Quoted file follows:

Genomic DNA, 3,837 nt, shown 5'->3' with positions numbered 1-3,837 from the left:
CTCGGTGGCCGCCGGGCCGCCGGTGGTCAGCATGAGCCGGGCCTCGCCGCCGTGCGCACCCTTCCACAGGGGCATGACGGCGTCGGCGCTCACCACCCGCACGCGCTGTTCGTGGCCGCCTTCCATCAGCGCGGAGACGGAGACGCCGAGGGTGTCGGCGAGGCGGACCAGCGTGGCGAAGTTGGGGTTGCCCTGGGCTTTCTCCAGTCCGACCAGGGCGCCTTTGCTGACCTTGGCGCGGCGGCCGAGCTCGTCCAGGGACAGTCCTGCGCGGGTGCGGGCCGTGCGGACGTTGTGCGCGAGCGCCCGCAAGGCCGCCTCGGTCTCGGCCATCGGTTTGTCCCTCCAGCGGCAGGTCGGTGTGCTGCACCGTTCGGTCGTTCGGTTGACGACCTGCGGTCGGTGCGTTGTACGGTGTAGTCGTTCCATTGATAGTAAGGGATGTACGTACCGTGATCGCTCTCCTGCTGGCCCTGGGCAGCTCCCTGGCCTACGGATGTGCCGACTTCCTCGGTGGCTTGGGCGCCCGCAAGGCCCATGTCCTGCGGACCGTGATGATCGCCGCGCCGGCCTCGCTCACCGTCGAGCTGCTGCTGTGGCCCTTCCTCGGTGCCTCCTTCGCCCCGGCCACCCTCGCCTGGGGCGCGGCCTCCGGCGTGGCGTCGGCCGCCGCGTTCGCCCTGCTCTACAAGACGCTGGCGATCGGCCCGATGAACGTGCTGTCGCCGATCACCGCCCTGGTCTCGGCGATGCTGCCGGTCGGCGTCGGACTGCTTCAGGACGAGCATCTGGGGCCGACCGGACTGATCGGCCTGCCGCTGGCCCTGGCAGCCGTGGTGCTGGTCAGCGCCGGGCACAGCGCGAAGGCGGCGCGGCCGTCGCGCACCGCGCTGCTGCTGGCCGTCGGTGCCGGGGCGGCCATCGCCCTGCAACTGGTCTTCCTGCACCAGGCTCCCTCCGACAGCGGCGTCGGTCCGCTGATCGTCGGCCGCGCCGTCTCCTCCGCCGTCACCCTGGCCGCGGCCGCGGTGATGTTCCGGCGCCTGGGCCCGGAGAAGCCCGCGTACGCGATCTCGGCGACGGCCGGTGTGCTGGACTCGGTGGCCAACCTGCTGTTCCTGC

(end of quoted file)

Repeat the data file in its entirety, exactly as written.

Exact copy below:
Genomic DNA, 3,837 nt, shown 5'->3' with positions numbered 1-3,837 from the left:
CTCGGTGGCCGCCGGGCCGCCGGTGGTCAGCATGAGCCGGGCCTCGCCGCCGTGCGCACCCTTCCACAGGGGCATGACGGCGTCGGCGCTCACCACCCGCACGCGCTGTTCGTGGCCGCCTTCCATCAGCGCGGAGACGGAGACGCCGAGGGTGTCGGCGAGGCGGACCAGCGTGGCGAAGTTGGGGTTGCCCTGGGCTTTCTCCAGTCCGACCAGGGCGCCTTTGCTGACCTTGGCGCGGCGGCCGAGCTCGTCCAGGGACAGTCCTGCGCGGGTGCGGGCCGTGCGGACGTTGTGCGCGAGCGCCCGCAAGGCCGCCTCGGTCTCGGCCATCGGTTTGTCCCTCCAGCGGCAGGTCGGTGTGCTGCACCGTTCGGTCGTTCGGTTGACGACCTGCGGTCGGTGCGTTGTACGGTGTAGTCGTTCCATTGATAGTAAGGGATGTACGTACCGTGATCGCTCTCCTGCTGGCCCTGGGCAGCTCCCTGGCCTACGGATGTGCCGACTTCCTCGGTGGCTTGGGCGCCCGCAAGGCCCATGTCCTGCGGACCGTGATGATCGCCGCGCCGGCCTCGCTCACCGTCGAGCTGCTGCTGTGGCCCTTCCTCGGTGCCTCCTTCGCCCCGGCCACCCTCGCCTGGGGCGCGGCCTCCGGCGTGGCGTCGGCCGCCGCGTTCGCCCTGCTCTACAAGACGCTGGCGATCGGCCCGATGAACGTGCTGTCGCCGATCACCGCCCTGGTCTCGGCGATGCTGCCGGTCGGCGTCGGACTGCTTCAGGACGAGCATCTGGGGCCGACCGGACTGATCGGCCTGCCGCTGGCCCTGGCAGCCGTGGTGCTGGTCAGCGCCGGGCACAGCGCGAAGGCGGCGCGGCCGTCGCGCACCGCGCTGCTGCTGGCCGTCGGTGCCGGGGCGGCCATCGCCCTGCAACTGGTCTTCCTGCACCAGGCTCCCTCCGACAGCGGCGTCGGTCCGCTGATCGTCGGCCGCGCCGTCTCCTCCGCCGTCACCCTGGCCGCGGCCGCGGTGATGTTCCGGCGCCTGGGCCCGGAGAAGCCCGCGTACGCGATCTCGGCGACGGCCGGTGTGCTGGACTCGGTGGCCAACCTGCTGTTCCTGC